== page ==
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We have a working ordering system written completely in PHP using the Zend Framework. The system was made as a web application to be used easily across different machines over the web.

We have decided to change the system so that the client side will be a Java desktop application which will communicate with PHP web services on a server.

We are not building a JSP application, it's entirely a desktop application that's going to use sockets to talk to the server.

I need the framework to work in a manner similar to the MVC pattern where (for example) there is a class holding the events for the frame and another class holding the auto generated codes for the controls (something like the code behind in C#).

The framework should be easy to extend and to modify any part of it for complete control over the application.

I know there is many posts asking about the best Java framework, but I'm looking for something that will do most of its operations online.

I'm a PHP developer, and I have very little experience in Java so please bear that in mind when recommending a solution.

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did you check google GWT ? –  Sudantha Jul 25 '11 at 16:02
@Sudantha: yes I check it and as I said before we are building a desktop application purely in JAVA. We don't need to convert anything to javascript. –  Songo Jul 25 '11 at 16:20

2 Answers 2

up vote 2 down vote accepted

The main open source frameworks that I know of that are available for Java are Eclipse RCP, NetBeans RCP, and Spring RCP. In all cases, RCP means Rich Client Platform. Eclipse's uses SWT as the underlying windowing tookit, the other two use Swing.

I'm much more familiar with Eclipse RCP than the other two, and I find consider it a mixed bag. As a framework I think it is nice in that it provides good methods for setting up most of the things a typical application requires and separates concerns nicely while still allowing for good reuse. I find SWT to be an uglier API than Swing in general though, but not really a deal breaker. It will also require you to become familiar with OSGi as it is built on top of it. It sounds to me like it would be worth your time to check it out.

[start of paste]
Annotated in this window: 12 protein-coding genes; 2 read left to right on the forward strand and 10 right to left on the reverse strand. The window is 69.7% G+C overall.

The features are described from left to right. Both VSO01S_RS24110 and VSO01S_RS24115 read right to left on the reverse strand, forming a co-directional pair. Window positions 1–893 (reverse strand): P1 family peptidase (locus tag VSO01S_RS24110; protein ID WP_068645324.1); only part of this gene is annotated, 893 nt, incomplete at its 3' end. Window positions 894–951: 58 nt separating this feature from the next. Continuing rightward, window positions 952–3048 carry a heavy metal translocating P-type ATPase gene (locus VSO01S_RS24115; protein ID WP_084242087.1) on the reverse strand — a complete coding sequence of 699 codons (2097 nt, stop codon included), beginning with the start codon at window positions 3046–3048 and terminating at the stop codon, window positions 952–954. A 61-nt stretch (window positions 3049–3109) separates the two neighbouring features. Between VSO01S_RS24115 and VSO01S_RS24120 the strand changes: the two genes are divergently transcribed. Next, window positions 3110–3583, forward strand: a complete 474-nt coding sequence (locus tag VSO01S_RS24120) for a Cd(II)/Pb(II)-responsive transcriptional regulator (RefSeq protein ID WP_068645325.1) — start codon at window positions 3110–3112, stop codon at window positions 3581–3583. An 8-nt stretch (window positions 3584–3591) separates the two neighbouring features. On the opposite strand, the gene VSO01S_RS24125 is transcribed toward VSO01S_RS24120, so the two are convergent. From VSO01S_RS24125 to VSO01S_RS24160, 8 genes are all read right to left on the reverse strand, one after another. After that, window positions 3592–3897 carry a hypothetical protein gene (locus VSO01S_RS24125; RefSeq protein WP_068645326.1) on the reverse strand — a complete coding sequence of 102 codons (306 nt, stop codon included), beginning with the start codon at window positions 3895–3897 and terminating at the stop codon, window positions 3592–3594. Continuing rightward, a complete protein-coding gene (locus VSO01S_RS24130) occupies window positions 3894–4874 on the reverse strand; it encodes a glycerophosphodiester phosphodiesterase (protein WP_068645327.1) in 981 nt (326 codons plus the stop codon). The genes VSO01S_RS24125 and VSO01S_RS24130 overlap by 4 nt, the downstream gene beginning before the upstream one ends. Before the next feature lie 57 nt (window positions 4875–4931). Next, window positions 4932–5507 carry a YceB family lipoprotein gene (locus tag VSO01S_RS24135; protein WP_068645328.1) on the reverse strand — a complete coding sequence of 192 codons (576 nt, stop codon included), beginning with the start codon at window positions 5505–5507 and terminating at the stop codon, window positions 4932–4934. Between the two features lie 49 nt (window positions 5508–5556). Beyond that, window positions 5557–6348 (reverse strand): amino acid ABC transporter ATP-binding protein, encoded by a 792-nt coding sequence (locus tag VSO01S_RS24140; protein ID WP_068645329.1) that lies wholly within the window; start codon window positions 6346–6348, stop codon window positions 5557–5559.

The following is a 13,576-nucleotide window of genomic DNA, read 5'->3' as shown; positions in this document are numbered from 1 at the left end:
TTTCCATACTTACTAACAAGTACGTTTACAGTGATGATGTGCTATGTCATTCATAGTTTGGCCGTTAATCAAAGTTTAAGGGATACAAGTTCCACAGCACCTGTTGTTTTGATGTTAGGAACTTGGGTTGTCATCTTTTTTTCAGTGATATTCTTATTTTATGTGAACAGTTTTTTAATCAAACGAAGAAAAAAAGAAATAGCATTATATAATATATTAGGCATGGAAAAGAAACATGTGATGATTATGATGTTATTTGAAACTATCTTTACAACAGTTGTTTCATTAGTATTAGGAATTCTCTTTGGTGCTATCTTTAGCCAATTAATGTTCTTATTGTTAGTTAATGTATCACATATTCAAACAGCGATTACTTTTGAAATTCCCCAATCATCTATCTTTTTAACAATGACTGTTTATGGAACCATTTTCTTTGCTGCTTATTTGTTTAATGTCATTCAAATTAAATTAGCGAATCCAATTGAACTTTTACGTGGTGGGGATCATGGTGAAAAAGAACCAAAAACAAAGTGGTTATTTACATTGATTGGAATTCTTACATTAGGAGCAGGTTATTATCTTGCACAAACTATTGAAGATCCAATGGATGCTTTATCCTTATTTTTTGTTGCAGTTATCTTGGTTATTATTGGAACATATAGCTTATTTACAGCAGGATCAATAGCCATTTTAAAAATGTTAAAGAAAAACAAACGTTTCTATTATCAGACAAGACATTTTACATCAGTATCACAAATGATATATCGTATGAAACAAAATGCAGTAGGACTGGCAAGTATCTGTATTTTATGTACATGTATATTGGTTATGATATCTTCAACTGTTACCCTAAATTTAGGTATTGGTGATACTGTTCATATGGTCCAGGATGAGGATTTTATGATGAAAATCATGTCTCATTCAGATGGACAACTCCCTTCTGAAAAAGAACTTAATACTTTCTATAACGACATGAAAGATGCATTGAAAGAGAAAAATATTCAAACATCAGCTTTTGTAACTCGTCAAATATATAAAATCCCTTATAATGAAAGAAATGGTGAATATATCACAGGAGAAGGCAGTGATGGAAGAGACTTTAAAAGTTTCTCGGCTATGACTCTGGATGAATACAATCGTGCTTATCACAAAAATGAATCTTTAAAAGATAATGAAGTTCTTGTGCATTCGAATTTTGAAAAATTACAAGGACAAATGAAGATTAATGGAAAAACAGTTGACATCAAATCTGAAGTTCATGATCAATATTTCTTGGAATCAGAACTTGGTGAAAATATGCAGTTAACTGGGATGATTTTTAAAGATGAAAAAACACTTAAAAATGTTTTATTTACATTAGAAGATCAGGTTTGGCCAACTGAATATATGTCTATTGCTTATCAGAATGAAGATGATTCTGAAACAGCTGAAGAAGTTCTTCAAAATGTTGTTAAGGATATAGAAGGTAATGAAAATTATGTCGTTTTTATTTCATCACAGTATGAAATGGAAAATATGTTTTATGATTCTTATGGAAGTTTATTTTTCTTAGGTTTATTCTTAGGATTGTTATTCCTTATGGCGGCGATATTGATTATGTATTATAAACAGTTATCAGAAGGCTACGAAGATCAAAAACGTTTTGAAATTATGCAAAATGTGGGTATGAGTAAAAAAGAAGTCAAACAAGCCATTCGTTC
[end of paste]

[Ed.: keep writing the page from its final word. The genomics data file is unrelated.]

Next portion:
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What can you say about Spring RCP? It it a mature project? –  Jaime Hablutzel Jul 25 '11 at 18:10
I looked at it around 5 years ago and it looked very promising at the time, but not far along enough for my needs. I haven't followed the development since then so I'm not sure how it has progressed I'm sorry to say. I mostly included it here for completeness. –  laz Jul 25 '11 at 18:48

If you are going to build a Java desktop application, I would recommend Java Swing. It's the default Java GUI Framework.

If you want to do operations online, you can use Apache HttpClient and the HTTPS protocol. This is the same HttpClient that is used in Android applications.

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